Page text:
How to Read Him

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How to Read Him

With the summer wedding season truly upon us, we thought it might be useful to have a concise guide to attract the kind of husband you want simply by having the right book in your weekender bag. Simply choose your demographic and start turning the pages—before you know it, you’ll be arguing about invitations and wallpaper colors.

THE ROMANTIC
Tom Robbins’ Jitterbug Perfume takes the reader on a fantastical journey through time and space. Just in case the object of your affections isn’t getting the hint, though, try highlighting, dog-earing and memorizing this line: “The highest function of love is that it makes the loved one a unique and irreplaceable being.” Still not coming through? Spell it out in magnetic poetry.

THE MUSIC LOVER
Steer clear of the admittedly fantastic Please Kill Me by Legs McNeil—it’s old news to music fanatics—and tuck a copy of Clinton Heylin’s From The Velvets to the Voidoids, which covers similar territory, under your arm. In case you need a crash course on all things cool and unknown, read Lester Bang’s Psychotic Reactions and Carburetor Dung, which is both a great way to find out about some fantastic overlooked music and the potential instigation for a heated argument about punk rock vs. garage rock. Be prepared for fireworks.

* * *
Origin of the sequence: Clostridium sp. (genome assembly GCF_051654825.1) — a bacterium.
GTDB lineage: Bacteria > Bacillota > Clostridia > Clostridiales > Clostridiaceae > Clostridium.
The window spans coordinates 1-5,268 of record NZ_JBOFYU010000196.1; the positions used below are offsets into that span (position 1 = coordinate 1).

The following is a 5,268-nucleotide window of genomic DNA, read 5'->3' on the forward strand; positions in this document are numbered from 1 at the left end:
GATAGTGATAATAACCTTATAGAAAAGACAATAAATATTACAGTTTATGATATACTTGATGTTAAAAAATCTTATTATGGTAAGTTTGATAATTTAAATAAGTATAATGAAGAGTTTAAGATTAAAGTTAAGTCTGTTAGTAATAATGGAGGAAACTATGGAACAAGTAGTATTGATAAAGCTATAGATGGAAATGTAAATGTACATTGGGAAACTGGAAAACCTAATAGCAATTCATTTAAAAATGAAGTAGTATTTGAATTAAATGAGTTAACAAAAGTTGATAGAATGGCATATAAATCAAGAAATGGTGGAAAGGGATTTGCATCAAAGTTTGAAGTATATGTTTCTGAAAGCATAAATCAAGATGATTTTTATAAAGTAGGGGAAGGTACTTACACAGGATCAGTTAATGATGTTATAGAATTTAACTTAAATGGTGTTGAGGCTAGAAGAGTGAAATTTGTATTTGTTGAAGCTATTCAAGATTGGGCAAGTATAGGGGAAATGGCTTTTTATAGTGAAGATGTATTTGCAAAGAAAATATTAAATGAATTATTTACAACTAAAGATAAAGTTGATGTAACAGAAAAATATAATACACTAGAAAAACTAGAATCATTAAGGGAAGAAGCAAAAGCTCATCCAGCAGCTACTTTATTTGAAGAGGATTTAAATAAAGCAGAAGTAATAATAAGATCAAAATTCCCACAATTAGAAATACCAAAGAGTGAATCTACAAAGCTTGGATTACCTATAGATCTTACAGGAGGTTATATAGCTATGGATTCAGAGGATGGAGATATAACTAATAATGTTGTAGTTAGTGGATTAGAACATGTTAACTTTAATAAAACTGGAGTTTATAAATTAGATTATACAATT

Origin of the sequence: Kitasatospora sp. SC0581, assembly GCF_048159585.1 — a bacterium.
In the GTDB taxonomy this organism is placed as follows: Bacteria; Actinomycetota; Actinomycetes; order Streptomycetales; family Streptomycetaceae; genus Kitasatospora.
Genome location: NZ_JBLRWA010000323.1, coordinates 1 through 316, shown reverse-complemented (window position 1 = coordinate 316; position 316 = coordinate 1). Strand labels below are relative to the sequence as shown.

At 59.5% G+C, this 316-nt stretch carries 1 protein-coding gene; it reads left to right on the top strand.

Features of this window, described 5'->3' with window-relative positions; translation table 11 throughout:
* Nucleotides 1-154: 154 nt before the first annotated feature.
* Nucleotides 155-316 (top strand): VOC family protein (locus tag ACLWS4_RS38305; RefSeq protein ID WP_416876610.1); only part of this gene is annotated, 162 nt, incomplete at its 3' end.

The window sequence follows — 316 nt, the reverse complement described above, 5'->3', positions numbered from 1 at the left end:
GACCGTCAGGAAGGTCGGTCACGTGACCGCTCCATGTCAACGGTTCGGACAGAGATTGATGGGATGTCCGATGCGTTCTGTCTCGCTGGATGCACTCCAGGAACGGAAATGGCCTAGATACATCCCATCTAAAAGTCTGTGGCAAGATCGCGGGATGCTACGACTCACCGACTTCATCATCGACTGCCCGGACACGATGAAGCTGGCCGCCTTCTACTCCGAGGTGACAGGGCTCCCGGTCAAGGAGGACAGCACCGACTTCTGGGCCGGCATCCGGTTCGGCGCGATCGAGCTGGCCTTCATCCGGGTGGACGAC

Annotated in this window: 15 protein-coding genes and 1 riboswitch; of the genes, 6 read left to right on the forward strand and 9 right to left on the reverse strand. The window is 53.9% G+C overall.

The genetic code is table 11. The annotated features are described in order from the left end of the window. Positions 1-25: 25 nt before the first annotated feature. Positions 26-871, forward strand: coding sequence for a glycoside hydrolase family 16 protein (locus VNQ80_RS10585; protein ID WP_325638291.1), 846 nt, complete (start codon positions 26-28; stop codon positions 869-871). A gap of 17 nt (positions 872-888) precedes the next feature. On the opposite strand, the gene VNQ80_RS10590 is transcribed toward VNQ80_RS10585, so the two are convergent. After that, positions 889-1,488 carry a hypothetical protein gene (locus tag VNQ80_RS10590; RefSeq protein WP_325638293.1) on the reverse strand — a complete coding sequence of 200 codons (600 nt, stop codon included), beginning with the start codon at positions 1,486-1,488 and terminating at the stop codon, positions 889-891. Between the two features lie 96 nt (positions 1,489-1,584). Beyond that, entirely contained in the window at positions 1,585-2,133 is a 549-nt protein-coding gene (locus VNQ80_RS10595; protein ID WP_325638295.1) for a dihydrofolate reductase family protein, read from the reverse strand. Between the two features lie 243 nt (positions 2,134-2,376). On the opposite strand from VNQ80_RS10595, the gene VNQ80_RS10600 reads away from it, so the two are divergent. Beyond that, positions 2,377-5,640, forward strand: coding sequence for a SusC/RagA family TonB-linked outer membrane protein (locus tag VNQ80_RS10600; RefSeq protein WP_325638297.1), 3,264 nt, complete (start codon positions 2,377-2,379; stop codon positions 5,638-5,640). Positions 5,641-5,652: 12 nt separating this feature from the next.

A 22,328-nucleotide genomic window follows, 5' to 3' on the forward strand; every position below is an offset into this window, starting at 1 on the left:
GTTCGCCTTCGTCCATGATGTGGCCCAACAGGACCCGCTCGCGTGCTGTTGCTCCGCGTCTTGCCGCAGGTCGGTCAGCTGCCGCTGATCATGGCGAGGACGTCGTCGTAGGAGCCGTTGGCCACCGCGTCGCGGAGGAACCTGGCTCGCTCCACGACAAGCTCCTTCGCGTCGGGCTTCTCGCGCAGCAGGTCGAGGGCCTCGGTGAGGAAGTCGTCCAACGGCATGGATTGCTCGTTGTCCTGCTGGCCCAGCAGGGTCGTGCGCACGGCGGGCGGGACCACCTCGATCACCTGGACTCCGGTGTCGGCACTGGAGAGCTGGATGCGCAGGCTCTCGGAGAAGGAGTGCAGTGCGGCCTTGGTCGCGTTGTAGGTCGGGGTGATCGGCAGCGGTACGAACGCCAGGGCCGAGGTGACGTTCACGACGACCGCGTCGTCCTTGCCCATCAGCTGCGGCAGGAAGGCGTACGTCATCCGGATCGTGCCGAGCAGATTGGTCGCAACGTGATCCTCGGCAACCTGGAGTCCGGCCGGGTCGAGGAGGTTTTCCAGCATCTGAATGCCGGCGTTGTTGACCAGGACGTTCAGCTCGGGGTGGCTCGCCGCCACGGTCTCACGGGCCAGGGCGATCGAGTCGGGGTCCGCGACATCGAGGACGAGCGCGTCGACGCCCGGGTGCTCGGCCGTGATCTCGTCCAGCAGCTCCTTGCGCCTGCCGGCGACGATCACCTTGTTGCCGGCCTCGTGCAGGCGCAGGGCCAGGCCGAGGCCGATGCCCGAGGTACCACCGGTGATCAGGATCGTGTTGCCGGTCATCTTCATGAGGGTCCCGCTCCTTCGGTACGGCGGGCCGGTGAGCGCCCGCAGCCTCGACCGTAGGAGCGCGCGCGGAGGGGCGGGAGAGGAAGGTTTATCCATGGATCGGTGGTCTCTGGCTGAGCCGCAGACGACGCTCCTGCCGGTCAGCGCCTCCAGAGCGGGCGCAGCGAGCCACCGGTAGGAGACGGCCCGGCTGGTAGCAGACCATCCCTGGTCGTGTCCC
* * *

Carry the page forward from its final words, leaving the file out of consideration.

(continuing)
blog-books-to-read-him.jpgClockwise from top: No Cheering In The Press Box, Please Kill Me and The Secret of Evil

THE BARISTA/BARTENDER/ARTIST
You know the type: scruffy face, vintage clothes, rides a fixie. Yeah, that dude. Never apologize, never explain, as they say: Just get him to talk to you with Roberto Bolaño’s The Secret of Evil, which collects the various short pieces this passionate Latin American writer was working on before his death in 2003. Be prepared for your amante to argue that The Savage Detectives was Bolaño’s best work; discuss over cheap rioja.

THE SPORTS GUY
Pick up No Cheering In The Press Box, edited by Jerome Holtzman—it’s the holy grail of sports journalism. You don’t even have to read the thing—its mere presence in your bag, back pocket, or virtually anywhere else should be enough to score you box seats for two for the next big game—at which point we suggest throwing out the rulebook.

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